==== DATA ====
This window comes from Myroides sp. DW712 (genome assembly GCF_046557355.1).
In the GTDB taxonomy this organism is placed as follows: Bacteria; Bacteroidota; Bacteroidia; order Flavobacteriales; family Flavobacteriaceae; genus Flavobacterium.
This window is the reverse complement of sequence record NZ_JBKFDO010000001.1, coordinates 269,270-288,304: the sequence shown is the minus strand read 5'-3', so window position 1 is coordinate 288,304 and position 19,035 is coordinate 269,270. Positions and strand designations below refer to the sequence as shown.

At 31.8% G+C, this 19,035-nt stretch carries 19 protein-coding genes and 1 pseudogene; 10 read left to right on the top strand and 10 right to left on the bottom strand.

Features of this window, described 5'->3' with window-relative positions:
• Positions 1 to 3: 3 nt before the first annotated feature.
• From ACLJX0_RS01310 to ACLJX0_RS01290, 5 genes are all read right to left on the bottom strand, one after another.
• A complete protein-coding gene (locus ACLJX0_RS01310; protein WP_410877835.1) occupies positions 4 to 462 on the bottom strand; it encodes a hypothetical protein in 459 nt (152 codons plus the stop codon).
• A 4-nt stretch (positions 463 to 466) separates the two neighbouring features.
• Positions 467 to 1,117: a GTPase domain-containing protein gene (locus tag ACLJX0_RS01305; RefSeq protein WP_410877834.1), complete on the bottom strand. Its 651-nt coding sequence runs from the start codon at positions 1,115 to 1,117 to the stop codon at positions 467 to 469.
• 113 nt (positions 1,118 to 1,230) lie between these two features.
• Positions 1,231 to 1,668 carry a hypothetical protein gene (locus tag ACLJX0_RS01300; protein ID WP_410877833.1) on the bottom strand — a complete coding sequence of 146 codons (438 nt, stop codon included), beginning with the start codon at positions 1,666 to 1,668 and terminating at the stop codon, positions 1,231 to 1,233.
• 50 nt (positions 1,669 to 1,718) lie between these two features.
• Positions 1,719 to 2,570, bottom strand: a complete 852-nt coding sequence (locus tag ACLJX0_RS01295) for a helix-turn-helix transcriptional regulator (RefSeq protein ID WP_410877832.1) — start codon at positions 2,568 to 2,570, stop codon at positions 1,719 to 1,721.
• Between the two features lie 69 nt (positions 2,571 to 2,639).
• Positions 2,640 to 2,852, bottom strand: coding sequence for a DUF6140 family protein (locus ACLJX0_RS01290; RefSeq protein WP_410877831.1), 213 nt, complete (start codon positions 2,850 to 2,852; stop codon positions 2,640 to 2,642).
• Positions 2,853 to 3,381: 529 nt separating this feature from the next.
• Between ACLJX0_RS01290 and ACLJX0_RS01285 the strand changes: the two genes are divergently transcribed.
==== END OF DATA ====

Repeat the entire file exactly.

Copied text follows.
This window comes from Myroides sp. DW712 (genome assembly GCF_046557355.1).
In the GTDB taxonomy this organism is placed as follows: Bacteria; Bacteroidota; Bacteroidia; order Flavobacteriales; family Flavobacteriaceae; genus Flavobacterium.
This window is the reverse complement of sequence record NZ_JBKFDO010000001.1, coordinates 269,270-288,304: the sequence shown is the minus strand read 5'-3', so window position 1 is coordinate 288,304 and position 19,035 is coordinate 269,270. Positions and strand designations below refer to the sequence as shown.

At 31.8% G+C, this 19,035-nt stretch carries 19 protein-coding genes and 1 pseudogene; 10 read left to right on the top strand and 10 right to left on the bottom strand.

Features of this window, described 5'->3' with window-relative positions:
• Positions 1 to 3: 3 nt before the first annotated feature.
• From ACLJX0_RS01310 to ACLJX0_RS01290, 5 genes are all read right to left on the bottom strand, one after another.
• A complete protein-coding gene (locus ACLJX0_RS01310; protein WP_410877835.1) occupies positions 4 to 462 on the bottom strand; it encodes a hypothetical protein in 459 nt (152 codons plus the stop codon).
• A 4-nt stretch (positions 463 to 466) separates the two neighbouring features.
• Positions 467 to 1,117: a GTPase domain-containing protein gene (locus tag ACLJX0_RS01305; RefSeq protein WP_410877834.1), complete on the bottom strand. Its 651-nt coding sequence runs from the start codon at positions 1,115 to 1,117 to the stop codon at positions 467 to 469.
• 113 nt (positions 1,118 to 1,230) lie between these two features.
• Positions 1,231 to 1,668 carry a hypothetical protein gene (locus tag ACLJX0_RS01300; protein ID WP_410877833.1) on the bottom strand — a complete coding sequence of 146 codons (438 nt, stop codon included), beginning with the start codon at positions 1,666 to 1,668 and terminating at the stop codon, positions 1,231 to 1,233.
• 50 nt (positions 1,669 to 1,718) lie between these two features.
• Positions 1,719 to 2,570, bottom strand: a complete 852-nt coding sequence (locus tag ACLJX0_RS01295) for a helix-turn-helix transcriptional regulator (RefSeq protein ID WP_410877832.1) — start codon at positions 2,568 to 2,570, stop codon at positions 1,719 to 1,721.
• Between the two features lie 69 nt (positions 2,571 to 2,639).
• Positions 2,640 to 2,852, bottom strand: coding sequence for a DUF6140 family protein (locus ACLJX0_RS01290; RefSeq protein WP_410877831.1), 213 nt, complete (start codon positions 2,850 to 2,852; stop codon positions 2,640 to 2,642).
• Positions 2,853 to 3,381: 529 nt separating this feature from the next.
• Between ACLJX0_RS01290 and ACLJX0_RS01285 the strand changes: the two genes are divergently transcribed.